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One part of web development (from a front-end perspective) is laying out forms. There is never a standard set, and I've seen people continuing to use <tables> to keep styling consistent. Say you were to lay out this form:

enter image description here

At first glance it seems that a table would make laying out this form easy. Another options is to use <fieldset>'s, with perhaps a list inside them. Float the fieldsets to the left, give them equal widths.

My question is what is the most standard way of laying out forms? There seem to be several techniques, but many of them don't work cross browser.

How would you do it? And why?

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This should be moved to userexperience. –  DA. Apr 20 '11 at 20:03
    
How cross browser are we talking about? IE6 support? –  Richard JP Le Guen Apr 20 '11 at 20:12
1  
@DA This isn't a user experience question. A typical user does not experience a <table> layout any different from a floated CSS layout. It's an implementation question. –  Tim MB Apr 1 '13 at 22:36
    
@TimMB it might be. I can't tell if the question is "Should I use a table for this?" or its "what are general layout standards for forms?". The former is certainly implementation focused. The latter could go either way. –  DA. Apr 1 '13 at 23:05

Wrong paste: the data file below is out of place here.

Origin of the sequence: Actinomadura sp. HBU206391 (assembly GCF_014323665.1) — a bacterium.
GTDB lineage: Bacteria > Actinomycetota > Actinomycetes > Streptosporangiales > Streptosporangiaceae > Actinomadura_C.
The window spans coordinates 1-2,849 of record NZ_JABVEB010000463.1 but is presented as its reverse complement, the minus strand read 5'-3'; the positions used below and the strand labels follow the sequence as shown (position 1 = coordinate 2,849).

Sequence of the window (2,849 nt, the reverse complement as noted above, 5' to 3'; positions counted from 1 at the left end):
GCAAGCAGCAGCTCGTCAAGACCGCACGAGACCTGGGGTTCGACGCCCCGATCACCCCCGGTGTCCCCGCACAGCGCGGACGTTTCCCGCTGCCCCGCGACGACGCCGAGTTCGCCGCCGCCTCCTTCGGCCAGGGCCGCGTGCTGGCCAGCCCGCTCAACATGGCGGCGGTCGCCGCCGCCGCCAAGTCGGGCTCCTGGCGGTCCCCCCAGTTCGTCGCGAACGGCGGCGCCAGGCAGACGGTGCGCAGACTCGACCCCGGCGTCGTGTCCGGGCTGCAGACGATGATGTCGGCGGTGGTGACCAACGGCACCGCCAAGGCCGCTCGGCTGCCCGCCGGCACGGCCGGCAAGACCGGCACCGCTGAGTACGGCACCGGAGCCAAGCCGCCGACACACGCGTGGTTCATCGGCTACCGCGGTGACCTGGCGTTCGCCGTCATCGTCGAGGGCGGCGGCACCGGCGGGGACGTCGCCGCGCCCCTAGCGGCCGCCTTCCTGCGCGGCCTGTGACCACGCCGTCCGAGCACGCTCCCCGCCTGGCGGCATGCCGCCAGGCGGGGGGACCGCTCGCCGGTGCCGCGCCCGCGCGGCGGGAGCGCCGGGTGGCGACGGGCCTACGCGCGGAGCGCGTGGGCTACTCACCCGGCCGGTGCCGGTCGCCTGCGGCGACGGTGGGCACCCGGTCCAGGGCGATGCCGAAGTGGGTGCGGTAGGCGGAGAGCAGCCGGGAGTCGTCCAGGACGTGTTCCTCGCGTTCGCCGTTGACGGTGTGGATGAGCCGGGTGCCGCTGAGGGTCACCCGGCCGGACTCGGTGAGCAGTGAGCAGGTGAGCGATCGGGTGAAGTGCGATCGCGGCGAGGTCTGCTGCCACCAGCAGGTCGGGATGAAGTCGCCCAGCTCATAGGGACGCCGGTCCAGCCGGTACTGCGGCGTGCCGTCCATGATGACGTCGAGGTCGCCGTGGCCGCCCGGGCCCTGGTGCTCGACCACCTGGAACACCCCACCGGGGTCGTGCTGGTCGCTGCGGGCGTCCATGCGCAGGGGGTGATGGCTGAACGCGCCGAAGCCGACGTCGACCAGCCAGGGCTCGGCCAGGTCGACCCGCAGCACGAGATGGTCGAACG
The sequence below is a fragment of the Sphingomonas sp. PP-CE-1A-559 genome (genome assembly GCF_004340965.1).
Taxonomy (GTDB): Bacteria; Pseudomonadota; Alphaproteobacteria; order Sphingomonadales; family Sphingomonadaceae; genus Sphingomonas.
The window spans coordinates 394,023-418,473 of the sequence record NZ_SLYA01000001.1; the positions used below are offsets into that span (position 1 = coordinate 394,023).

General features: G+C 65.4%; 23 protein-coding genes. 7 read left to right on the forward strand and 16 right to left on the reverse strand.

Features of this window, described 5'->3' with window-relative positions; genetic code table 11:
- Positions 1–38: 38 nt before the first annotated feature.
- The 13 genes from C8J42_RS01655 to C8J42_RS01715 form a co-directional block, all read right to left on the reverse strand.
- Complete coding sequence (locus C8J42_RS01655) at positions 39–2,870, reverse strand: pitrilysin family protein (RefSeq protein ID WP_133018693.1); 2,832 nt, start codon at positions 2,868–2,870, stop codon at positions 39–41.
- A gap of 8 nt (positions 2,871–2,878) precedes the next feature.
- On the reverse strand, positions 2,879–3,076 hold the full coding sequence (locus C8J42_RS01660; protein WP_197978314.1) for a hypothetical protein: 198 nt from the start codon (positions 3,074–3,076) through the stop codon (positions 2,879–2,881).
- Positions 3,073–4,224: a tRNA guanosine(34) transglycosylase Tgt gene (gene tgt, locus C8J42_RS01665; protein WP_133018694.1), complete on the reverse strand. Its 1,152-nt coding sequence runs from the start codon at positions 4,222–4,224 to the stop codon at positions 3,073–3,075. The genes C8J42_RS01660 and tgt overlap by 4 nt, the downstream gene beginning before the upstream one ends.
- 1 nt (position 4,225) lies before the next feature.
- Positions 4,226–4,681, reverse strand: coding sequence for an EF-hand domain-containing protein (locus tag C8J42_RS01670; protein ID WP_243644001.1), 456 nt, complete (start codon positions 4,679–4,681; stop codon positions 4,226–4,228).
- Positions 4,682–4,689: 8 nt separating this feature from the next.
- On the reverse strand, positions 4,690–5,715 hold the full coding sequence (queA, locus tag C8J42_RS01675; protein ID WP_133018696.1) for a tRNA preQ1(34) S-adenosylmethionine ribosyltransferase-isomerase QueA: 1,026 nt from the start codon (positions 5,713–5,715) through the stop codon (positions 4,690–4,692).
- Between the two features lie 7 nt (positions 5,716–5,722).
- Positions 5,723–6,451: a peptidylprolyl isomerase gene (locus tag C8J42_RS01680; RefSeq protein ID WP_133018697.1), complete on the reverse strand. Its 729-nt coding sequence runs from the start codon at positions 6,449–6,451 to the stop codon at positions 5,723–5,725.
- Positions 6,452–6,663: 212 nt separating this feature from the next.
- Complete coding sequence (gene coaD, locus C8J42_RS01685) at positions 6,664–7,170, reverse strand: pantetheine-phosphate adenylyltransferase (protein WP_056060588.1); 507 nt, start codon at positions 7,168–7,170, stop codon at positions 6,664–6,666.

4 Answers 4

up vote 12 down vote accepted

I must say, the most common way to do this would be to use tables. Unfortunately, there are problems with table based form layouts (big surprise). One big thing is that tables will bleed over their containers (if overflow is not hidden) and they don't squash their contents like CSS can do. On top of that, rendering tables is more expensive (takes up more CPU cycles). Overall, I think that, compared to pure CSS solutions, table based form layouts are rigid and inflexible, and as a designer, I cringe (and you should, too!) at using tables for layout purposes to begin with.

A method that I am beginning to like (and that is growing more popular) is a pure, CSS2 method for laying out forms. I will not credit myself for coming up with the idea, but it is really straight forward. All you have to do is this:

THE HTML:

<form action="process.php" method="post">
    <label for="username">Username:</label>
    <input type="text" name="username" id="username" />
    <br />
    <label for="password">Password:</label>
    <input type="password" name="password" id="password" />
</form>

THE CSS:

label, input {
    width:200px;
    display:block;